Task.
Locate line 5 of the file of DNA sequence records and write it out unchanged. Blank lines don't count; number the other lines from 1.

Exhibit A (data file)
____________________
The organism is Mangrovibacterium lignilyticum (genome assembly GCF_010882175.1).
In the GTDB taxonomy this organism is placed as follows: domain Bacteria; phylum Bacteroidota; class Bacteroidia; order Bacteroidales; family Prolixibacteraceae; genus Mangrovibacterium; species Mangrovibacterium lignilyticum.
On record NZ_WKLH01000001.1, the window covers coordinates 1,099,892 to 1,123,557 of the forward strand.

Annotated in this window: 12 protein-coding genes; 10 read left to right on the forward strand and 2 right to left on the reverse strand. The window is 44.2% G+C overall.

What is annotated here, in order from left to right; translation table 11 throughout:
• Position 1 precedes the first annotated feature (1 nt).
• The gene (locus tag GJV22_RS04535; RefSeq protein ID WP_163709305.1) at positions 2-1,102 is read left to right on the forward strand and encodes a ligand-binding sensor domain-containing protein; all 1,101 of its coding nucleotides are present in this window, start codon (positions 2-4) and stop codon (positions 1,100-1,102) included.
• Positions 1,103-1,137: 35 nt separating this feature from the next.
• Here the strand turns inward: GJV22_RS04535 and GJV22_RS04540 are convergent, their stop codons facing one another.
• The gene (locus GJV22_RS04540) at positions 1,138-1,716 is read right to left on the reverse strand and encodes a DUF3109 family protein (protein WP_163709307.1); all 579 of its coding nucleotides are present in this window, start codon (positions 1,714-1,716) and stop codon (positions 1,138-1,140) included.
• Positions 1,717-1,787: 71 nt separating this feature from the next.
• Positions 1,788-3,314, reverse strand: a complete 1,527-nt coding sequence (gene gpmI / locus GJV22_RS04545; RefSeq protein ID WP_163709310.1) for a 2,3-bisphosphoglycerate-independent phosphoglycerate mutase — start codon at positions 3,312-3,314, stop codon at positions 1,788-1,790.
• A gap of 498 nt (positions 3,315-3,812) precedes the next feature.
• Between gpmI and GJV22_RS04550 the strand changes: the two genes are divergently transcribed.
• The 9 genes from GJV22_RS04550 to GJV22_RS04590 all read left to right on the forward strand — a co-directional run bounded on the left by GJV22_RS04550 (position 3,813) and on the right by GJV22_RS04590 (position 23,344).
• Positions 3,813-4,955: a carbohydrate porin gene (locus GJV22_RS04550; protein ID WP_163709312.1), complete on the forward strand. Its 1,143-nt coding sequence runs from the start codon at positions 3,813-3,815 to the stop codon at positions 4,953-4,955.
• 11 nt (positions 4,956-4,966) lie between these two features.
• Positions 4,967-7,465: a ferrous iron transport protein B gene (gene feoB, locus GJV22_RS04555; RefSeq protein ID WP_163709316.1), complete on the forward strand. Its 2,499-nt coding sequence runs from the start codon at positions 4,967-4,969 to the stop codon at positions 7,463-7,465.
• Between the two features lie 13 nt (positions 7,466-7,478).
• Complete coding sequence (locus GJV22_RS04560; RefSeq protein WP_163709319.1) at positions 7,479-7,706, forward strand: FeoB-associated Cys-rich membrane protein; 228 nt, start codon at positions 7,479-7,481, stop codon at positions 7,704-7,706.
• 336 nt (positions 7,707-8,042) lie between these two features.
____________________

What is annotated here, in order from left to right; translation table 11 throughout: